I realize that not everyone will prefer my approach, and that’s their call to make.  But it works for me.

Parents of young children who have to work around the school year for vacations don’t have much flexibility on this matter.  Still, I suggest that those who have always taken off during the less busy times at work give consideration to a trial run of working those days instead.  You may just find that working with fewer distractions, fewer meetings and the possibility of greater focus bring a great deal of satisfaction.

Leap year lesson #181 is Work when others don’t.

I had to take a quiz today to wrap up a series of training sessions on community management.  It was fairly easy and painless, but still not without some stress.  The quiz covered the content of the last five course sessions, so I spent time reviewing the content of those sessions prior to the quiz.

The good thing about a quiz is that it holds you accountable for what you should know at some point in the educational process.  If all you have to do is show up, get marked as present, but never be held accountable, the system is flawed.

I wish there were more accountability procedures in the workplace.  I’ve had several people ask me to be an accountability buddy through the years and I’m always glad to oblige.  Such informal, peer relationships can be very effective.  Of course, there are also the formal annual reviews as well between employee and manager ingrained into many workplaces.

Sadly, I don’t have to look too far to find folks who don’t appear to be held accountable for actually getting something meaningful accomplished.  When that happens, it is bad for business as well as a disincentive to others who wonder why they have to work hard while others do not.

Fortunately, my work ethic isn’t negatively impacted by such people – I’ll give it my all in whatever I do because I am intrinsically motivated to do so.  But not everyone shares that sentiment.

In my ideal business world, employees would have regular check-ups with their supervisors to answer the questions of what they’ve accomplished since the last check-up, what they plan to accomplish before the next one, and what obstacles they may need leader assistance in overcoming.  For me, the every-other-week schedule my manager and I have for such discussions works, but each employee and supervisor should set the frequency to suit themselves, making sure the check-ups are frequent enough to head off any concerns early rather than later in the process.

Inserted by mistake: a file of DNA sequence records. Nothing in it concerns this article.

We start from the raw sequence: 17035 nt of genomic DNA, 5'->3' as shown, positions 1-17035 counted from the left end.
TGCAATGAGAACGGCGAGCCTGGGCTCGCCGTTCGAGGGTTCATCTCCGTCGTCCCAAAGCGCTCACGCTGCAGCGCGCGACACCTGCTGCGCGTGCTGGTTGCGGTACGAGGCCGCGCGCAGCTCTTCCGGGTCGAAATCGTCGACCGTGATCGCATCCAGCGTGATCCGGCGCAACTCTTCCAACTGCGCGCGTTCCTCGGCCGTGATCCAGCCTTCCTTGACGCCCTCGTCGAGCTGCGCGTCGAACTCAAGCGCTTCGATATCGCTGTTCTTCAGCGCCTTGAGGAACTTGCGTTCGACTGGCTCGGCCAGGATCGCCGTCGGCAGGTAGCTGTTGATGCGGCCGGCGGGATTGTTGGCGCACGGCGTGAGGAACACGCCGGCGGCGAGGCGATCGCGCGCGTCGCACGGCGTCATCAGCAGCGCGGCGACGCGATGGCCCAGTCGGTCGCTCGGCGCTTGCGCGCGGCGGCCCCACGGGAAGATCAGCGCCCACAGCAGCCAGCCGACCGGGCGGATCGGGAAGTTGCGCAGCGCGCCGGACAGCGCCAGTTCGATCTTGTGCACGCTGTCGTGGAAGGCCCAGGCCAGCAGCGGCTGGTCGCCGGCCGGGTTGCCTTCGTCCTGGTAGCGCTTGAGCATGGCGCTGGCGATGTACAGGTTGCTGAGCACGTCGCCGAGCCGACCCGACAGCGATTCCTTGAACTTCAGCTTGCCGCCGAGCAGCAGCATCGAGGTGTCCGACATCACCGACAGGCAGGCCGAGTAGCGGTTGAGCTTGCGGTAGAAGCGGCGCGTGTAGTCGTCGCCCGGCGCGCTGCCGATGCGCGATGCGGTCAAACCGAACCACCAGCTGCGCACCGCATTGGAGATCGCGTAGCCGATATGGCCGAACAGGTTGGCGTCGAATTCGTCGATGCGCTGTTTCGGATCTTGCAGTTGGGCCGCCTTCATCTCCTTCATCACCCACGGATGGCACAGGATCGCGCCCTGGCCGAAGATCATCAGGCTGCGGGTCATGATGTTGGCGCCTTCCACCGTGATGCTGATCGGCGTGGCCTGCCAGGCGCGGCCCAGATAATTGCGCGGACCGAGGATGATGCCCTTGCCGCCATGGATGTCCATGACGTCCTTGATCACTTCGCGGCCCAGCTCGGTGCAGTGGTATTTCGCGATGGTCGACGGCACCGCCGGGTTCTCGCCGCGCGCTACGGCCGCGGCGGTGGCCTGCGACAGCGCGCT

Like passing the quiz I took today, having accountability discussions makes sure we’re on track with what we should know and do.

Leap year lesson #174 is It’s good to be held accountable.

I do well under pressure.  Not much gets me out of sorts or frazzled.  In the midst of a crisis I’ll be a calming influence and, if possible, interject a little humor along the way to lighten the mood.

In academic study, the ability to do much over a short period of time has served me well.  In work situations, I can churn out a lot into the wee hours of the morning night after night if needed until the work is done.  Granted, I can’t keep at a lightning pace indefinitely, but it is possible when I know there is an end in sight.

This past weekend was an example of a lot of pressure on me over a short period of 48 hours.  It was all good pressure of places to be with other people, prepping for and officiating at a wedding, and prepping and teaching a class for a friend.  Individually, any of them would have made for a pleasant, enjoyable weekend, but together they made for quite a challenge.

I don’t take public speaking lightly.  I’m not about to wing it for a class I teach, much less a wedding I officiate.   So especially for the wedding, I wanted everything said and done to be perfect for the couple’s sake.  When it comes to my part, therefore, I script every word, rehearse it aloud dozens of times, and make constant edits up until the last possible moment to craft each word and be able to speak it as naturally as possible without relying heavily on notes.  I want to look into the couple’s eyes as I speak and reassure them with a smile and a comforting word and voice.

There were moments in preparation for the weekend’s events when I wasn’t quite sure how it was all going to come together, but I have traveled this road too many times to doubt that it would.

And it did.

Depending on the source of the quote, today’s lesson title comes either from Scottish Victorian-era writer Thomas Carlyle or indie film screenwriter Mary Case, but whichever first wrote it, I can attest to it’s truth.

Leap year lesson #171 is No pressure, no diamonds.